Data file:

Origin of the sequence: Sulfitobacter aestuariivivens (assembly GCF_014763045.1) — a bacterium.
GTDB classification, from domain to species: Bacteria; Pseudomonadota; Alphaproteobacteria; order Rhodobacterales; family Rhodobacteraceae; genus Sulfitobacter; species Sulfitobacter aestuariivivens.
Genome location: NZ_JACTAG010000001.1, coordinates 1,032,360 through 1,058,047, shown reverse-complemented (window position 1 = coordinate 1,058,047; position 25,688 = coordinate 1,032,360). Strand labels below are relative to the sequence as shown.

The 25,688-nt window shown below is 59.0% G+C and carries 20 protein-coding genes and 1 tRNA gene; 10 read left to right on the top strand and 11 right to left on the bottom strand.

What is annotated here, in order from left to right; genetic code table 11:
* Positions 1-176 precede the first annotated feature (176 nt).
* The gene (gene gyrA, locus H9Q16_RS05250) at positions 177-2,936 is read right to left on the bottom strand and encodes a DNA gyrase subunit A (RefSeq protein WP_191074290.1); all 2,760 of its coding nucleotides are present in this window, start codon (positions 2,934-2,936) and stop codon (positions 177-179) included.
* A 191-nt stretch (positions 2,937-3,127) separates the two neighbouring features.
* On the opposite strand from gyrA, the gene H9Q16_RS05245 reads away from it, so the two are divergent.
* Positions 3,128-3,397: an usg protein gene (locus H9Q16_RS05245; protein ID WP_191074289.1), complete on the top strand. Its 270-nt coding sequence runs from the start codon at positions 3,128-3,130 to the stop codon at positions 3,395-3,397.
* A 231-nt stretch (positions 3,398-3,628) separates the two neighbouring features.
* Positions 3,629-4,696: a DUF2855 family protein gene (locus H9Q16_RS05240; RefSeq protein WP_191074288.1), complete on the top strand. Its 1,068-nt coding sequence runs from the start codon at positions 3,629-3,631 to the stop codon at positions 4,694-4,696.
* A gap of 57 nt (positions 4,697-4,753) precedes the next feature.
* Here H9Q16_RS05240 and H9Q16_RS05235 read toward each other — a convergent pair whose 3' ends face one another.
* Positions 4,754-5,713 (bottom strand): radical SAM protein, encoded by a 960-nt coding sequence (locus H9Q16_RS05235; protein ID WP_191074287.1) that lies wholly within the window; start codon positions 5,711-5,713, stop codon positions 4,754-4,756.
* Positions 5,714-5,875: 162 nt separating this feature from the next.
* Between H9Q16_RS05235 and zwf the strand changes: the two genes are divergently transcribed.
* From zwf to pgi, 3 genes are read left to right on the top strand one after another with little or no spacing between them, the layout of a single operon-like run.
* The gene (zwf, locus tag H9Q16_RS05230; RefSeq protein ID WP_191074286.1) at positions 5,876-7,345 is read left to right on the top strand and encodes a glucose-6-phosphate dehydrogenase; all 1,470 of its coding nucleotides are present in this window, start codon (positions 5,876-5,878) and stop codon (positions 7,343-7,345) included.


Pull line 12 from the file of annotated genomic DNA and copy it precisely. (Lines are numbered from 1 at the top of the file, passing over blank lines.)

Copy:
* Positions 3,629-4,696: a DUF2855 family protein gene (locus H9Q16_RS05240; RefSeq protein WP_191074288.1), complete on the top strand. Its 1,068-nt coding sequence runs from the start codon at positions 3,629-3,631 to the stop codon at positions 4,694-4,696.